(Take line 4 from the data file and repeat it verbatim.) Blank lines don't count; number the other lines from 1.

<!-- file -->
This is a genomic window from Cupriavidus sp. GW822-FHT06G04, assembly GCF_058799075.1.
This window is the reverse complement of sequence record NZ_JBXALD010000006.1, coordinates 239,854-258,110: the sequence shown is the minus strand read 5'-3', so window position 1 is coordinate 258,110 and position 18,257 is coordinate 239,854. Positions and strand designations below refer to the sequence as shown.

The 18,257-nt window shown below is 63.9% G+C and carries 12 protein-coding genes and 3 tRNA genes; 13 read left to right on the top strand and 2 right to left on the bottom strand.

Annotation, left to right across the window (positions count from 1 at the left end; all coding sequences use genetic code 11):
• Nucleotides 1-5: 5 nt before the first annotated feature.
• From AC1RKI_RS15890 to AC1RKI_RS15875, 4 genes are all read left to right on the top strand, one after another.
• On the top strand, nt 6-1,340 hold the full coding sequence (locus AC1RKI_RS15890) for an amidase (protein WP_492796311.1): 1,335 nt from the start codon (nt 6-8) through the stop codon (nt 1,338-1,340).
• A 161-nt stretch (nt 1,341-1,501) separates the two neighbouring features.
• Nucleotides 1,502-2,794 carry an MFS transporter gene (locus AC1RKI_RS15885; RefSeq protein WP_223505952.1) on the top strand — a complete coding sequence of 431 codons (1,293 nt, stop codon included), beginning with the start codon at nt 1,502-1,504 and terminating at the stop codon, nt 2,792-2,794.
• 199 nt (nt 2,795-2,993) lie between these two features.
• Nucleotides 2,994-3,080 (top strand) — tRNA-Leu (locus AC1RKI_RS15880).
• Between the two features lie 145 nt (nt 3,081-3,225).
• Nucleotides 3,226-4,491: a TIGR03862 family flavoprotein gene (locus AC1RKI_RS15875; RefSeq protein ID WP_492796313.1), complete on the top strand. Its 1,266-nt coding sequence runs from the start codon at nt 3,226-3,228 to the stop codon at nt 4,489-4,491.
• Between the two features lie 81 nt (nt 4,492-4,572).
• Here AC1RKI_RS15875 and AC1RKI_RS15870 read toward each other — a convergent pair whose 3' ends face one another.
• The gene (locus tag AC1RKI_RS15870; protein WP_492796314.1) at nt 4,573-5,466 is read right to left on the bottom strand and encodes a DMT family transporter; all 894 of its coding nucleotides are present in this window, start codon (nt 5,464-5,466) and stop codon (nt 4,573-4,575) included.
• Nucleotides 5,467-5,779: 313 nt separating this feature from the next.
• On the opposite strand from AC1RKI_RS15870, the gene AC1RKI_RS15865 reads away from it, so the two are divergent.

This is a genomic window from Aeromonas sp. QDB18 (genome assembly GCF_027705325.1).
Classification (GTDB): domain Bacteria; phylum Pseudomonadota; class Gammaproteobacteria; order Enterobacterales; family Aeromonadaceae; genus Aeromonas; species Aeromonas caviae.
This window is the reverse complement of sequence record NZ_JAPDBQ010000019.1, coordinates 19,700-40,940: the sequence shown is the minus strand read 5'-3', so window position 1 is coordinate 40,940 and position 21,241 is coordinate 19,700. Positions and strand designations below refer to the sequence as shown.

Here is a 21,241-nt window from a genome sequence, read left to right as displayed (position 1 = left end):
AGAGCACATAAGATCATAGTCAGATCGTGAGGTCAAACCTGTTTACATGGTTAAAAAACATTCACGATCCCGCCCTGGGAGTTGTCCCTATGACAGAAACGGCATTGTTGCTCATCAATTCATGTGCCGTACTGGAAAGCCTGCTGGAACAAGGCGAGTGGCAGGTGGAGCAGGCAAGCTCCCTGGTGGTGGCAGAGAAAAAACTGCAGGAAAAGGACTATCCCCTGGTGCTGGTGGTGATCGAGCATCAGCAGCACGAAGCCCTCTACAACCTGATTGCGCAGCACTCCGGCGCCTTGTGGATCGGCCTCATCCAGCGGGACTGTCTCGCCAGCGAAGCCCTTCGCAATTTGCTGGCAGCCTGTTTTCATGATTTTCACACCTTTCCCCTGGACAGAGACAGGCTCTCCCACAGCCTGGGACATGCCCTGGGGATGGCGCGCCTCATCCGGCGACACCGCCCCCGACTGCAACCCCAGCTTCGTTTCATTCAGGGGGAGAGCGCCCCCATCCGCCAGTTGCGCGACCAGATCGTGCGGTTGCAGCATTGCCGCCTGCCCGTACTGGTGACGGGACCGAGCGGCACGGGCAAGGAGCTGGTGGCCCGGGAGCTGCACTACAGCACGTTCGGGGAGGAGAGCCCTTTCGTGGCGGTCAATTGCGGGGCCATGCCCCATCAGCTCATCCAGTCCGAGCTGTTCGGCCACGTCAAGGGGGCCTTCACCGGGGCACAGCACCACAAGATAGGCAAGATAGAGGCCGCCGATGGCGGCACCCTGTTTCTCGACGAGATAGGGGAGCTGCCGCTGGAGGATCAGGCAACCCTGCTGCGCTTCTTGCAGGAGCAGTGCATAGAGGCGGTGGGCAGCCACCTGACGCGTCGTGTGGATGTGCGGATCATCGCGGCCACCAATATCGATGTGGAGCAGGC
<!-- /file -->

Annotation, left to right across the window (positions count from 1 at the left end; all coding sequences use genetic code 11):